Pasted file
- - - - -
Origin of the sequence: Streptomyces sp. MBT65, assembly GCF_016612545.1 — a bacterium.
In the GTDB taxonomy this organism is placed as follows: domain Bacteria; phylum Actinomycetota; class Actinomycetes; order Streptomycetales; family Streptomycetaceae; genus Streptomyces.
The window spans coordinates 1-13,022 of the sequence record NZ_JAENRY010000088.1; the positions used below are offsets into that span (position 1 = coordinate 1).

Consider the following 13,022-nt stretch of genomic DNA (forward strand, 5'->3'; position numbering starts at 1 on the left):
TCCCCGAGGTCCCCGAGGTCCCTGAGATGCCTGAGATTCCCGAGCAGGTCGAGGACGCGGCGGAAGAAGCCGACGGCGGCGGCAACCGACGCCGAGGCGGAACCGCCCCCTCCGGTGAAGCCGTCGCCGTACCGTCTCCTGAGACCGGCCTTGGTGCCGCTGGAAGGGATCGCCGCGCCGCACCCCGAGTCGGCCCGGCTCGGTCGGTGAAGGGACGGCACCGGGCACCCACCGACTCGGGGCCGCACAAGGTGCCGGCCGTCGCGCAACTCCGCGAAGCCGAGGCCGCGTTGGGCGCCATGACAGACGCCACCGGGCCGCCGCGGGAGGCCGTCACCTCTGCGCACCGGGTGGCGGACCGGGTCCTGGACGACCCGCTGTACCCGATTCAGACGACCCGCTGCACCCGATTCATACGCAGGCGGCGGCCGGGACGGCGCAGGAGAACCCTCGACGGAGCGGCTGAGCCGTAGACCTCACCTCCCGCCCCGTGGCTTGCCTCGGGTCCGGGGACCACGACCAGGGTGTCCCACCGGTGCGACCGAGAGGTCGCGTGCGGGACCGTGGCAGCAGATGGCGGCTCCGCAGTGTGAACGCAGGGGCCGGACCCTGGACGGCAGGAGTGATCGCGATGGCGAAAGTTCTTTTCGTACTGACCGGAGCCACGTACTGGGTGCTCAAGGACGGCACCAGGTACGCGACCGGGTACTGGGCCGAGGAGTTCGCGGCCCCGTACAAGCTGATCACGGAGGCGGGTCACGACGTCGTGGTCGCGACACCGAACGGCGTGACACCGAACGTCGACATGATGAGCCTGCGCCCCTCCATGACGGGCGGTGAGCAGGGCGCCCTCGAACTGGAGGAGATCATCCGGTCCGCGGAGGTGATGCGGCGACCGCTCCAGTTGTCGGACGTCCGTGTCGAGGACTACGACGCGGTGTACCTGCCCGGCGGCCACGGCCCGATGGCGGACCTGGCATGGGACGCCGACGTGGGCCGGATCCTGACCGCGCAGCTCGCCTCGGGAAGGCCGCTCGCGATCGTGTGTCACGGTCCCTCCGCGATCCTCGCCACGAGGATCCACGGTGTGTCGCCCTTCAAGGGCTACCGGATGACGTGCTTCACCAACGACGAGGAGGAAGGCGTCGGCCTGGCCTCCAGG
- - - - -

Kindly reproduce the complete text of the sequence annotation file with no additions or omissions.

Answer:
Origin of the sequence: Streptomyces sp. MBT65, assembly GCF_016612545.1 — a bacterium.
In the GTDB taxonomy this organism is placed as follows: domain Bacteria; phylum Actinomycetota; class Actinomycetes; order Streptomycetales; family Streptomycetaceae; genus Streptomyces.
The window spans coordinates 1-13,022 of the sequence record NZ_JAENRY010000088.1; the positions used below are offsets into that span (position 1 = coordinate 1).

Consider the following 13,022-nt stretch of genomic DNA (forward strand, 5'->3'; position numbering starts at 1 on the left):
TCCCCGAGGTCCCCGAGGTCCCTGAGATGCCTGAGATTCCCGAGCAGGTCGAGGACGCGGCGGAAGAAGCCGACGGCGGCGGCAACCGACGCCGAGGCGGAACCGCCCCCTCCGGTGAAGCCGTCGCCGTACCGTCTCCTGAGACCGGCCTTGGTGCCGCTGGAAGGGATCGCCGCGCCGCACCCCGAGTCGGCCCGGCTCGGTCGGTGAAGGGACGGCACCGGGCACCCACCGACTCGGGGCCGCACAAGGTGCCGGCCGTCGCGCAACTCCGCGAAGCCGAGGCCGCGTTGGGCGCCATGACAGACGCCACCGGGCCGCCGCGGGAGGCCGTCACCTCTGCGCACCGGGTGGCGGACCGGGTCCTGGACGACCCGCTGTACCCGATTCAGACGACCCGCTGCACCCGATTCATACGCAGGCGGCGGCCGGGACGGCGCAGGAGAACCCTCGACGGAGCGGCTGAGCCGTAGACCTCACCTCCCGCCCCGTGGCTTGCCTCGGGTCCGGGGACCACGACCAGGGTGTCCCACCGGTGCGACCGAGAGGTCGCGTGCGGGACCGTGGCAGCAGATGGCGGCTCCGCAGTGTGAACGCAGGGGCCGGACCCTGGACGGCAGGAGTGATCGCGATGGCGAAAGTTCTTTTCGTACTGACCGGAGCCACGTACTGGGTGCTCAAGGACGGCACCAGGTACGCGACCGGGTACTGGGCCGAGGAGTTCGCGGCCCCGTACAAGCTGATCACGGAGGCGGGTCACGACGTCGTGGTCGCGACACCGAACGGCGTGACACCGAACGTCGACATGATGAGCCTGCGCCCCTCCATGACGGGCGGTGAGCAGGGCGCCCTCGAACTGGAGGAGATCATCCGGTCCGCGGAGGTGATGCGGCGACCGCTCCAGTTGTCGGACGTCCGTGTCGAGGACTACGACGCGGTGTACCTGCCCGGCGGCCACGGCCCGATGGCGGACCTGGCATGGGACGCCGACGTGGGCCGGATCCTGACCGCGCAGCTCGCCTCGGGAAGGCCGCTCGCGATCGTGTGTCACGGTCCCTCCGCGATCCTCGCCACGAGGATCCACGGTGTGTCGCCCTTCAAGGGCTACCGGATGACGTGCTTCACCAACGACGAGGAGGAAGGCGTCGGCCTGGCCTCCAGG